There is still work to do to embed sustainable investing principles into trustees’ thinking. Here are ten crucial considerations for DC trustees and their advisers from JLT’s Maria Nazarova-Doyle 

1) BUILD UNDERSTANDING:

Some schemes still have an outdated perception about environmental social and governance (ESG) investing.

It is not the same as negative screening of unethical sectors, nor is it a feel-good strategy that risks losing money. In fact, not taking it into account will hinder investment performance.

2) ASK FOR CLARITY:

There is a real need to focus on education and trustee training around sustainable investment.

3) DEFAULT FUNDS NEEDS SUSTAINABLE INVESTMENT:

Default funds are long-term investments. Trustees cannot take unrewarded risks as there is no-one to make up any shortfalls except the members themselves.

That means they can’t overlook ESG any more – just look at companies such as Volkswagen.

4) DON’T BOX-TICK:

There is a temptation for trustees to think that by offering an ethical fund choice in a self-select range they have ‘done’ sustainable investment.

Sustainable investment needs to become an essential part of the default design as well.

5) EXPECT MORE REGULATION:

In June 2018, the Department for Work & Pensions published a consultation – Pension trustees: clarifying and strengthening investment duties.

This would require trustees to rewrite their statement of investment principles to show how they take ESG into account in their investment strategy. The government is saying ‘you can’t overlook this any more’.

6) LOOK AT BEST PRACTICE IN OTHER SCHEMES:

There are some high-profile DC schemes that have already incorporated ESG factors in their default funds. One is HSBC, which introduced a climate-change tilted equity default option in 2016.

As soon as there begins to be a critical mass of schemes doing this, others will need to keep pace.

7) TAKE NOTE OF NEST:

The government-supported pension scheme NEST has also introduced a climate-change fund into its default arrangement.

NEST is listed as the top auto-enrolment provider in responsible investment watchdog ShareAction’s recent report, The Engagement Deficit.

ShareAction scored the 10 biggest UK DC schemes according to their investment approach.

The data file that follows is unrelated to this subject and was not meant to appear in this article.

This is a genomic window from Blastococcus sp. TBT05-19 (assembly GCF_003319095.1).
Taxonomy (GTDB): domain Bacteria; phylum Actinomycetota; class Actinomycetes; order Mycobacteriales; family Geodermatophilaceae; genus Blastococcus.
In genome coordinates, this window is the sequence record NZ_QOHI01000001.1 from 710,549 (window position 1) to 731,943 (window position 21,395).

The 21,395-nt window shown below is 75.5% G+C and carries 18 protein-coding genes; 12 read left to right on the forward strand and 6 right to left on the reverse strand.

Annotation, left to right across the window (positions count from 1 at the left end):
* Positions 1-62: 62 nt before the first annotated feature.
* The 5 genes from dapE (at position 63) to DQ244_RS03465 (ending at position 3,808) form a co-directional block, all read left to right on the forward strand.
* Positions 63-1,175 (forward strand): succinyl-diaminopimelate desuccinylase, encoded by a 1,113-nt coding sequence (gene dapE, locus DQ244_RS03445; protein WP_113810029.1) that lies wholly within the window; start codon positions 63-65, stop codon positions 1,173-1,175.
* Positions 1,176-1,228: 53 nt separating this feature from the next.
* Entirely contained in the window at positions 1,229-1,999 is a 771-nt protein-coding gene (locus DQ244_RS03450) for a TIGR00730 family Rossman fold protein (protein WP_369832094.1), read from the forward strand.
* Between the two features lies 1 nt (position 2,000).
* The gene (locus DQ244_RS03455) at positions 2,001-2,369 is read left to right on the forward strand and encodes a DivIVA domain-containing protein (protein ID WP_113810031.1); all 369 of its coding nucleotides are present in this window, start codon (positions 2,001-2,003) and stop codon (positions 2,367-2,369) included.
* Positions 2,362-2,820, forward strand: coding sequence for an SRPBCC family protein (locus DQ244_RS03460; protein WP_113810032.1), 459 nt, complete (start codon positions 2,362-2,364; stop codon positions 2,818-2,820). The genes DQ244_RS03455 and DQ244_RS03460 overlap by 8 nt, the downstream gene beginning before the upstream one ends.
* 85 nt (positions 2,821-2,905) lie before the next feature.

8) USE ESG TO ENGAGE YOUNGER – AND OLDER – MEMBERS:

A number of studies and anecdotal evidence has shown that younger savers are more interested in sustainable investment. But I haven’t yet seen that into engagement with pension schemes.

An overwhelming proportion of people are in their scheme’s default fund – the proportion is hardly ever below 90% – so almost no one is engaging with their pension. Can ESG make that connection?

9) ENCOURAGE MORE TRUSTEE BOARD DIVERSITY:

There’s been a lot of pressure around diversity on executive boards. One example is the 30% Club, which has campaigned for a minimum of 30% of women on FTSE 100 boards.

But that hasn’t been repeated on trustee boards or independent governance committees (IGCs).

With IGCs, there is no background of re-election, no male-dominated workforce, no established way of running a board that is hard to change. And yet we have still failed to create diverse boards.

Younger trustees will help to engage younger generations because they will understand them better.

10) UNDERSTAND YOUR MEMBERSHIP:

In a dream world, you would create a default for each individual. But that’s not possible, so trustees need to find out shared characteristics in the membership and work with those.

Then, schemes need a good self-select range so that those who don’t fit the profile of a standard member can choose options that suit them better.

To download the full research report click here.

Maria Nazarova-Doyle is head of DC investment consulting at JLT Employee Benefits

Maria Nazarova-Doyle (1)

This research was carried out in association with Newton Investment Management

3Newton_Logo_CMYK